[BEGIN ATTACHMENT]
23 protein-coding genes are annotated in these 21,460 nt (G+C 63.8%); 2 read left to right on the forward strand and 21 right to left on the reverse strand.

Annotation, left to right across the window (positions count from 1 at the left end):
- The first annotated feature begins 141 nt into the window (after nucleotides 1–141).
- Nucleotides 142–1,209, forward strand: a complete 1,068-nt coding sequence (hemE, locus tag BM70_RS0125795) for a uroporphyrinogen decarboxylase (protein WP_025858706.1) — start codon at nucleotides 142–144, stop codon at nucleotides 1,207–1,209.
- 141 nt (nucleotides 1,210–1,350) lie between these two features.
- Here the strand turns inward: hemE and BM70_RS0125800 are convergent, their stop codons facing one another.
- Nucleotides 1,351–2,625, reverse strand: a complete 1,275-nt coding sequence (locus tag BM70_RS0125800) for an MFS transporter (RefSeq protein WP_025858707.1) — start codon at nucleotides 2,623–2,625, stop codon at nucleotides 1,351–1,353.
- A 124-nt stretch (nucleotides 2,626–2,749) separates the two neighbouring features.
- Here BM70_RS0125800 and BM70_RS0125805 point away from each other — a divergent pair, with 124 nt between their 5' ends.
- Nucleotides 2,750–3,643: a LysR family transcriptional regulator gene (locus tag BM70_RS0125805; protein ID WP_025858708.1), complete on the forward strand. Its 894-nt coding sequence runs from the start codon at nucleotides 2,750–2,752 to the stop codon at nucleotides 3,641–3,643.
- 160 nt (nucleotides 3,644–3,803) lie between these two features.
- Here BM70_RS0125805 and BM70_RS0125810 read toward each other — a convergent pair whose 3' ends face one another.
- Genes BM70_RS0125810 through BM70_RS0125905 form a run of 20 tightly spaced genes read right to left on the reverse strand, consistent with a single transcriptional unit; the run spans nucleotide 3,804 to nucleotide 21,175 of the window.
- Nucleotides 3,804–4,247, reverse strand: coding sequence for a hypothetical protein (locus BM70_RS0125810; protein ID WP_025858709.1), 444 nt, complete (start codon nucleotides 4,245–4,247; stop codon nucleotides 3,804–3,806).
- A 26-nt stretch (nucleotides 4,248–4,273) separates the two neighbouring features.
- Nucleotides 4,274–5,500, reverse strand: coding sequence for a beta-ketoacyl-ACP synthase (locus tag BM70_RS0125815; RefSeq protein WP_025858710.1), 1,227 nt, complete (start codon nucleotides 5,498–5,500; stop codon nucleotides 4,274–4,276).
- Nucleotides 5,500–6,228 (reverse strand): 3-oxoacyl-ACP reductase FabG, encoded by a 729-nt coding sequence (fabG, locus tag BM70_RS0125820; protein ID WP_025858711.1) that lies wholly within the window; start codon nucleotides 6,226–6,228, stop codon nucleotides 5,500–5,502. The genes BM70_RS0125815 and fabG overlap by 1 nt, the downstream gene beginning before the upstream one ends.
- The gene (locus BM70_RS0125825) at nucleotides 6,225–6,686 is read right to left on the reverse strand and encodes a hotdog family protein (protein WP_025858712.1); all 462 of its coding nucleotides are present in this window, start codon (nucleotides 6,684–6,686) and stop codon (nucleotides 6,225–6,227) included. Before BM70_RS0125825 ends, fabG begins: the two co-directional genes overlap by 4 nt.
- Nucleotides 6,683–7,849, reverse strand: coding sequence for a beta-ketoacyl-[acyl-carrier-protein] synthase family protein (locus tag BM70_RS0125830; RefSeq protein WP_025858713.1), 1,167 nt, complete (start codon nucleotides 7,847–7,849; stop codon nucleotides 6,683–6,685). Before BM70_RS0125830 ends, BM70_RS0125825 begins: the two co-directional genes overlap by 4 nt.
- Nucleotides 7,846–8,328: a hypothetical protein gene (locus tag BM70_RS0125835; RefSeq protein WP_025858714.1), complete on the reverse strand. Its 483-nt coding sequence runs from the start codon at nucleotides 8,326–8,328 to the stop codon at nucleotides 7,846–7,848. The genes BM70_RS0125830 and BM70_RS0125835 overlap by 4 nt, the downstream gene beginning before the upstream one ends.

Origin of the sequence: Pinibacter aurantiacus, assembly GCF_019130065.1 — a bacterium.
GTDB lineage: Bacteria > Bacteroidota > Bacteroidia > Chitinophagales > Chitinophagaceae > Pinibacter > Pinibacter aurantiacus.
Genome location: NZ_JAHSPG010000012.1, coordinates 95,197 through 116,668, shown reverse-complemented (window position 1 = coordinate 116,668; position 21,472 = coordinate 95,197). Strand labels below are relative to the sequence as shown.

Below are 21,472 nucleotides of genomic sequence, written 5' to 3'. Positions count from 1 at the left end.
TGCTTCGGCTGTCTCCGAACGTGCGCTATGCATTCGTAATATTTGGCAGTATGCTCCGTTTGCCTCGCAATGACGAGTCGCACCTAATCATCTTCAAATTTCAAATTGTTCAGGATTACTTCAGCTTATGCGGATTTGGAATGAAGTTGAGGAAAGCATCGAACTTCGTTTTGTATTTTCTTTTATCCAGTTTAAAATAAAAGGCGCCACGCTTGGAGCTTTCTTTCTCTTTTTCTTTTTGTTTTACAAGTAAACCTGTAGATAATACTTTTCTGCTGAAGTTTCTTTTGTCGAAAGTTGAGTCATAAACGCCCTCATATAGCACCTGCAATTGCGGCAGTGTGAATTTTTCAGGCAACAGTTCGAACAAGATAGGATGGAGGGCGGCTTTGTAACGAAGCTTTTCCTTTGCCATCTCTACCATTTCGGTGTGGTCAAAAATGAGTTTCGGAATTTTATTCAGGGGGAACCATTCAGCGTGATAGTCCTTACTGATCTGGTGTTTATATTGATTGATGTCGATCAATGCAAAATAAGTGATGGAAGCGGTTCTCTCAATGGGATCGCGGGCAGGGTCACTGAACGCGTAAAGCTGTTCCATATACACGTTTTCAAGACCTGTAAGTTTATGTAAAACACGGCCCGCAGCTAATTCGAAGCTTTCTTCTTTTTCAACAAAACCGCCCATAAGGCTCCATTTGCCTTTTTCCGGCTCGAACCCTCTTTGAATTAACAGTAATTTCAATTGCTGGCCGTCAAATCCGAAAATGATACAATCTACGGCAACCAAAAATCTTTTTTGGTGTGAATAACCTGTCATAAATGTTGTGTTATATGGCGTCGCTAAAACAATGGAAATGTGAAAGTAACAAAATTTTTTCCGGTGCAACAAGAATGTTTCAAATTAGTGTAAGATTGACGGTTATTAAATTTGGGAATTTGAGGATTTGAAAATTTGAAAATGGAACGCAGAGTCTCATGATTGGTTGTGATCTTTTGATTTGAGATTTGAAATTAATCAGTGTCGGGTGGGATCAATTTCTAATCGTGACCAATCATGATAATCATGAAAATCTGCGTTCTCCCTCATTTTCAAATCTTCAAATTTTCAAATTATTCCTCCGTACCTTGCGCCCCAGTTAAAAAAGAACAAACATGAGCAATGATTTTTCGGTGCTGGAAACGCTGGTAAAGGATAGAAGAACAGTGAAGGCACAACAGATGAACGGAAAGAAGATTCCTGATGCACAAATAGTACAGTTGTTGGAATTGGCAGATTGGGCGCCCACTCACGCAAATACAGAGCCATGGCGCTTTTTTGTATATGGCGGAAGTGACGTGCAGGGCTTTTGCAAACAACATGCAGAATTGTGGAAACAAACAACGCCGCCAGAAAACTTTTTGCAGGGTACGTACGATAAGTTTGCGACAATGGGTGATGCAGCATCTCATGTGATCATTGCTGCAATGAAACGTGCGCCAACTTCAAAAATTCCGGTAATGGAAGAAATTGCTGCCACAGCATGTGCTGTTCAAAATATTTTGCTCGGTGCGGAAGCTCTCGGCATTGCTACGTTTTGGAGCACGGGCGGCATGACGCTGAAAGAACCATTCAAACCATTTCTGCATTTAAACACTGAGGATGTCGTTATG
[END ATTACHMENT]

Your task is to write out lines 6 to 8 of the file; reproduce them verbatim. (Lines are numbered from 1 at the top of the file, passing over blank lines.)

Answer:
- Here the strand turns inward: hemE and BM70_RS0125800 are convergent, their stop codons facing one another.
- Nucleotides 1,351–2,625, reverse strand: a complete 1,275-nt coding sequence (locus tag BM70_RS0125800) for an MFS transporter (RefSeq protein WP_025858707.1) — start codon at nucleotides 2,623–2,625, stop codon at nucleotides 1,351–1,353.
- A 124-nt stretch (nucleotides 2,626–2,749) separates the two neighbouring features.